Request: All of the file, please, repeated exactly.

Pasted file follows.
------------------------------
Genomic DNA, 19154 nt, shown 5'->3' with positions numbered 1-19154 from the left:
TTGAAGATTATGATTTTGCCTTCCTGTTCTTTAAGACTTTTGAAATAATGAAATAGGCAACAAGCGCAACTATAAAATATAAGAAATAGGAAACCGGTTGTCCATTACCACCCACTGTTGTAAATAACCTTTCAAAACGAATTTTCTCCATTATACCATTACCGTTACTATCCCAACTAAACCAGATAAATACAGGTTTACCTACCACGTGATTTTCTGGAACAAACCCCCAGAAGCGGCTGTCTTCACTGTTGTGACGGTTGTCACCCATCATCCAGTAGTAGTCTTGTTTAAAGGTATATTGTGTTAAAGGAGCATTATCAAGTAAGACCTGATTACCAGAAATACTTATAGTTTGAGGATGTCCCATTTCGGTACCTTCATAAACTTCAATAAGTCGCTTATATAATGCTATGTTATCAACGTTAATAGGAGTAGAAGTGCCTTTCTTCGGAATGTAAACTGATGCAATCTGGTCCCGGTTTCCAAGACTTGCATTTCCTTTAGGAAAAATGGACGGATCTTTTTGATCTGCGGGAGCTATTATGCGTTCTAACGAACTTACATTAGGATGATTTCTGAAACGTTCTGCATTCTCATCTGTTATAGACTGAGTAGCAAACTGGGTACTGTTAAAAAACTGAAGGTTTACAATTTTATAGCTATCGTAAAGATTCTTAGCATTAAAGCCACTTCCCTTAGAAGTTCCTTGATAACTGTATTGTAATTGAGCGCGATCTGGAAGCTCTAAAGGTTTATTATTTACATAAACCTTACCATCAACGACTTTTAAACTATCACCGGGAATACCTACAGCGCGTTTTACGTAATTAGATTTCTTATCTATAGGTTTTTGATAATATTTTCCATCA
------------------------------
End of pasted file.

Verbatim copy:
Genomic DNA, 19154 nt, shown 5'->3' with positions numbered 1-19154 from the left:
TTGAAGATTATGATTTTGCCTTCCTGTTCTTTAAGACTTTTGAAATAATGAAATAGGCAACAAGCGCAACTATAAAATATAAGAAATAGGAAACCGGTTGTCCATTACCACCCACTGTTGTAAATAACCTTTCAAAACGAATTTTCTCCATTATACCATTACCGTTACTATCCCAACTAAACCAGATAAATACAGGTTTACCTACCACGTGATTTTCTGGAACAAACCCCCAGAAGCGGCTGTCTTCACTGTTGTGACGGTTGTCACCCATCATCCAGTAGTAGTCTTGTTTAAAGGTATATTGTGTTAAAGGAGCATTATCAAGTAAGACCTGATTACCAGAAATACTTATAGTTTGAGGATGTCCCATTTCGGTACCTTCATAAACTTCAATAAGTCGCTTATATAATGCTATGTTATCAACGTTAATAGGAGTAGAAGTGCCTTTCTTCGGAATGTAAACTGATGCAATCTGGTCCCGGTTTCCAAGACTTGCATTTCCTTTAGGAAAAATGGACGGATCTTTTTGATCTGCGGGAGCTATTATGCGTTCTAACGAACTTACATTAGGATGATTTCTGAAACGTTCTGCATTCTCATCTGTTATAGACTGAGTAGCAAACTGGGTACTGTTAAAAAACTGAAGGTTTACAATTTTATAGCTATCGTAAAGATTCTTAGCATTAAAGCCACTTCCCTTAGAAGTTCCTTGATAACTGTATTGTAATTGAGCGCGATCTGGAAGCTCTAAAGGTTTATTATTTACATAAACCTTACCATCAACGACTTTTAAACTATCACCGGGAATACCTACAGCGCGTTTTACGTAATTAGATTTCTTATCTATAGGTTTTTGATAATATTTTCCATCA